Today the Debs are thrilled to welcome back Graduate Deb Jenny Gardiner! Jenny Gardiner is the author of the award-winning Barnes & Noble bestselling novel SLEEPING WITH WARD CLEAVER and WINGING IT: A Memoir of Caring for a Vengeful Parrot Who’s Determined to Kill Me. Her work has been found in Ladies Home Journal, the Washington Post and on NPR’s Day to Day. She has a column of slice-of-life essays in Charlottesville’s Daily Progress newspaper. You can pre-order Jenny’s book here and don’t forget to check out her hysterical video of her parrot, Gracie,here! And if you’d like to check out Jenny’s website, we’ve got a link for that, too, right here. Jenny, welcome!
It’s so exciting to be back on the Debutante Ball after all this time—I miss it as well as the regular camaraderie with my Deb sisters. I always felt so honored that Kristy Kiernan tapped me to be in the Deb Ball two years ago—it created so many opportunities and provided a wonderful experience for that debut year. Plus it was such a bonus to be able to share in the experience with other authors going through the same thing. After that debut year you feel a bit more like a seasoned veteran, but nevertheless we’re all navigating the murky waters of publishing together, so it’s wonderful to know that there is this sisterhood out there, the Debutante Ball, composed of many fabulously talented and fun women authors. So thanks for bringing me back into the fold to celebrate the launch of my latest venture, WINGING IT: A MEMOIR OF CARING FOR A VENGEFUL PARROT WHO’S DETERMINED TO KILL ME (Gallery Books/March 16).
I’ve had the chance to get to e-know Sarah Pekkanen a bit through the Ball and I thought she’d get a laugh at this blog post, since we’ve been trying to set up an appearance together, thwarted only by my abysmal memory, which seems to worsen by the minute. I think. But I can’t quite remember…
Help! I’ve forgotten and I can’t recall.
Yeah, I know, sort of a lame take on the iconic 1990’s television commercial featuring an elderly gal with a medical emergency who urgently needed assistance with her feeble self. Thanks to “Life Call,” she had someone who was able to prop her up, and all was well.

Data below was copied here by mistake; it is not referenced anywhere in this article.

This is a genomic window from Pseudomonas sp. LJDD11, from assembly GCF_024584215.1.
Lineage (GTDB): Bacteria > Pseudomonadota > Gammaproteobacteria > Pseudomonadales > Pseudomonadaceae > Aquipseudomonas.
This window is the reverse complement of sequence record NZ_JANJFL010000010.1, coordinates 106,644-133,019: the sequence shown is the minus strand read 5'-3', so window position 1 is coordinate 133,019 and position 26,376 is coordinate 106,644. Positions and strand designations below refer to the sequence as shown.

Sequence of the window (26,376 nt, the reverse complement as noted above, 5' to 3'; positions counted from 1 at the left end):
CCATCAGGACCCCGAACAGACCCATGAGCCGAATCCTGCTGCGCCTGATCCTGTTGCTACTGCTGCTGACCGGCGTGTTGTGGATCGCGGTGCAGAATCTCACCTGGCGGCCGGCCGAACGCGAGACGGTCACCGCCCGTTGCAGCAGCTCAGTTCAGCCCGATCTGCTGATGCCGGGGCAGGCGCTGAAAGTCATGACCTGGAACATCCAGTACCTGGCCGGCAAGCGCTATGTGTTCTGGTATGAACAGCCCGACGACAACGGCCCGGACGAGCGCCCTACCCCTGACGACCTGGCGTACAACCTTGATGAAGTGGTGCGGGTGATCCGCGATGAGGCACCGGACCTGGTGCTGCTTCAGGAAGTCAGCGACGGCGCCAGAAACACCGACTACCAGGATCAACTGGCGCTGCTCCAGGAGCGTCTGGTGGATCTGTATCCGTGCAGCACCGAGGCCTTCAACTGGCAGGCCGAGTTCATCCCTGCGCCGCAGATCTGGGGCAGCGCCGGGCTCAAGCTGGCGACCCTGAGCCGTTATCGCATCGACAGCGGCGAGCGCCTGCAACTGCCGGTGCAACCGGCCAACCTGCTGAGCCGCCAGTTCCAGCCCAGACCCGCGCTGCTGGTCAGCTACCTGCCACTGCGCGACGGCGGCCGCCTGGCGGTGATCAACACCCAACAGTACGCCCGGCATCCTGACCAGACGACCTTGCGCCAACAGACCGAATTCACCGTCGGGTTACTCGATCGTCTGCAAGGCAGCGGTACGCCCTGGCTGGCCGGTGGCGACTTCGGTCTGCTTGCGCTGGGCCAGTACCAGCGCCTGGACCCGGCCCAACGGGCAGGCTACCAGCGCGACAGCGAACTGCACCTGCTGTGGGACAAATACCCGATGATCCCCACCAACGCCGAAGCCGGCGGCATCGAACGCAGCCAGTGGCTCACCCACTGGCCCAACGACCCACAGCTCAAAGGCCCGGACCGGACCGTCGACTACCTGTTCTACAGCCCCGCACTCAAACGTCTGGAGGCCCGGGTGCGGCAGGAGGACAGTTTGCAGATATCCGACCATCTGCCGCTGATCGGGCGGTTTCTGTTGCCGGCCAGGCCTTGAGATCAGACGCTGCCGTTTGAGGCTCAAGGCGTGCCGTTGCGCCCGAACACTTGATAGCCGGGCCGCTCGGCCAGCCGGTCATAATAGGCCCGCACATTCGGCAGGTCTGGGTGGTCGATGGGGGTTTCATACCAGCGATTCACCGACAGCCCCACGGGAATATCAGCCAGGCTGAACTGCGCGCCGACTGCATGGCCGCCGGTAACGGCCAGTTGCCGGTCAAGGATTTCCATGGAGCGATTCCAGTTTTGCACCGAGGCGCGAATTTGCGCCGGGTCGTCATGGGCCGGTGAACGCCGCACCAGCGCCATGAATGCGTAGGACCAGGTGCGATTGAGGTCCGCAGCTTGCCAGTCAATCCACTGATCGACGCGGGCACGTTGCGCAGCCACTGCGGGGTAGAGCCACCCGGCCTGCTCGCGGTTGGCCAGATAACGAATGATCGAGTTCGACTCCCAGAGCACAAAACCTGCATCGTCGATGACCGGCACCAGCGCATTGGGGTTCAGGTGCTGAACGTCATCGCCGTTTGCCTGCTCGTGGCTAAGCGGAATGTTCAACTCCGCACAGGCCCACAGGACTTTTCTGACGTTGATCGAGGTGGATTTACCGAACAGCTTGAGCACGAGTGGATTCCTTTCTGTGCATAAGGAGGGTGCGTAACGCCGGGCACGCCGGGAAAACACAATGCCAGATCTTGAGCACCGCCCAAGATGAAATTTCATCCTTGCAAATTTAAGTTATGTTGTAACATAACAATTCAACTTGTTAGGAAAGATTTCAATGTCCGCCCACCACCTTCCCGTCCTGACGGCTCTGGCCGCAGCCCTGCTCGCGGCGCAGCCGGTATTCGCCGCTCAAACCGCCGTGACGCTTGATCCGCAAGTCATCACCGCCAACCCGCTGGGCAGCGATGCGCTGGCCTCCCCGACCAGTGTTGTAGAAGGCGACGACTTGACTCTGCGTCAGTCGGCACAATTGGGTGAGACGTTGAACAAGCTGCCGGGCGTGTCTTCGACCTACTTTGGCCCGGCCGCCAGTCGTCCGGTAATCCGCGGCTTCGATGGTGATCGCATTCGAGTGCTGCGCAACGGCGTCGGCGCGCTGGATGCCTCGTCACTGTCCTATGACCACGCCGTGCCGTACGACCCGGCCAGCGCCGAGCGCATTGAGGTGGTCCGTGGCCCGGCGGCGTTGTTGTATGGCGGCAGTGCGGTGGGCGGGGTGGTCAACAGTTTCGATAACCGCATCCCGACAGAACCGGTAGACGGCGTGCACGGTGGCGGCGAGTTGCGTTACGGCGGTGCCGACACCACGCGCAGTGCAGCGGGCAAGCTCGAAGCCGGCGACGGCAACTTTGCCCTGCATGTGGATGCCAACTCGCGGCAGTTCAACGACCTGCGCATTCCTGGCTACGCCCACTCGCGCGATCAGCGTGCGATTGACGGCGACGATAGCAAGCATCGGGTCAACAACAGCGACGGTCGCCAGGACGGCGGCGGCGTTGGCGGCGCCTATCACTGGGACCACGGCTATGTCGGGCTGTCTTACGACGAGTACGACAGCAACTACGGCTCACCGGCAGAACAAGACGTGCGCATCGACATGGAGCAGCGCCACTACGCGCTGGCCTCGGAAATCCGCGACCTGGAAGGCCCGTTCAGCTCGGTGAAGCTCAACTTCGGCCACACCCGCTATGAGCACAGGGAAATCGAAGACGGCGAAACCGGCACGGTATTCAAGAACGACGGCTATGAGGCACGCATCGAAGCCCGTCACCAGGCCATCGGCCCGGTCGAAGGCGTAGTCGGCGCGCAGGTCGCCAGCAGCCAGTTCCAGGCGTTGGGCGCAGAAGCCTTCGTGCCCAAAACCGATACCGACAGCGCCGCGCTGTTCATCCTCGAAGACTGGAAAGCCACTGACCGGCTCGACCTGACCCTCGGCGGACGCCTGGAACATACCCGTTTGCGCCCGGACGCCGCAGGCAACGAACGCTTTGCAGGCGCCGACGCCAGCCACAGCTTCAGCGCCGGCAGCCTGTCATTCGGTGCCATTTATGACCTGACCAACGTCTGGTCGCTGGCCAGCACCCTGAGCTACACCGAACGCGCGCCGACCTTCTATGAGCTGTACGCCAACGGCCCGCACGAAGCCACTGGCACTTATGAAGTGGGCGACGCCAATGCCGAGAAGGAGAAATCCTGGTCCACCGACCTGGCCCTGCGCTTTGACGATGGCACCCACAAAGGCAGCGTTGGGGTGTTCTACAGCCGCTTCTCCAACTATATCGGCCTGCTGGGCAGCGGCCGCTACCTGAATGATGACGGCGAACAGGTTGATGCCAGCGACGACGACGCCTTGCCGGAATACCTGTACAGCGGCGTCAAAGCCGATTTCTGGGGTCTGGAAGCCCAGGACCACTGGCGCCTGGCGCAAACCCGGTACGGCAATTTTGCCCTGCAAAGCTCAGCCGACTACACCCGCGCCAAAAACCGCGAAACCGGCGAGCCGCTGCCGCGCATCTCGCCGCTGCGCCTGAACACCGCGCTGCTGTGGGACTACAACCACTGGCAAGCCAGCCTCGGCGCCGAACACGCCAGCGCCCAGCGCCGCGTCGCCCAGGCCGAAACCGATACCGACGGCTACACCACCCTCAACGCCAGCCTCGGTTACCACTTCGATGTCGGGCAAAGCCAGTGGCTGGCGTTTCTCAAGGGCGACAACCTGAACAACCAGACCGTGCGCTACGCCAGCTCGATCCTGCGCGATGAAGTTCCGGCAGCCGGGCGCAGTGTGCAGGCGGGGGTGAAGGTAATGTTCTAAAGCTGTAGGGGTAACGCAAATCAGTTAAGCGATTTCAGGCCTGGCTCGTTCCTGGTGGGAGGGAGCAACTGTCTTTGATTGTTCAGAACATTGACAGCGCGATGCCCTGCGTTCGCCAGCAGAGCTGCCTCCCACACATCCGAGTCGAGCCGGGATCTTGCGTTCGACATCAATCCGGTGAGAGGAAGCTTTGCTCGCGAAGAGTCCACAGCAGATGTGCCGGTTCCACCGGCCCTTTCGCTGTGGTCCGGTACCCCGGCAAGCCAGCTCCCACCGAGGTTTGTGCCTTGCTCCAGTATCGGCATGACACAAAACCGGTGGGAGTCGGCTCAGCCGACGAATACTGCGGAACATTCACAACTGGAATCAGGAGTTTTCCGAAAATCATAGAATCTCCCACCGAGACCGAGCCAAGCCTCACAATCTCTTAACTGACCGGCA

So far I’m not in need of Life Call to rescue me from a frail bone-related fall, but I am in dire need of some sort of life call to save me from an increasingly enfeebled brain. They say the mind is the first to go, and my memory–which until recently I’d successfully prodded into action with a regular machine-gunning of reminder alerts on my iCal each day–has taken a day at the beach and decided it doesn’t want to return just yet, if ever.
Thus, I have placed practically my entire memory in the evidently disabled hands of my MacBook’s iCal, which it seems has aged in dog years itself and is failing in its own wretched memory to remind me of all that I can’t help but forget. Two operating systems ago, my iCal reminders worked regularly, even though I overloaded the application with unrealistic demands: most every function of my day popped up to remind me to do it, short of basic hygiene functions such as “remember to brush teeth.” So many demands that while it reliably reminded me, it also crashed constantly. So I upgraded to a new operating system and the failures became rampant. My reminders would pop up for one event, but not for the next. But I’d not remember to check my calendar to see what it was forgetting to remember. The next upgrade failed me even more. I’m a victim of the memory of both me and my fail-safe computer, failing all over the place.
Since my calendar can’t even remember to remember, I’m holding out hope they soon come out with helper dogs for failing memories.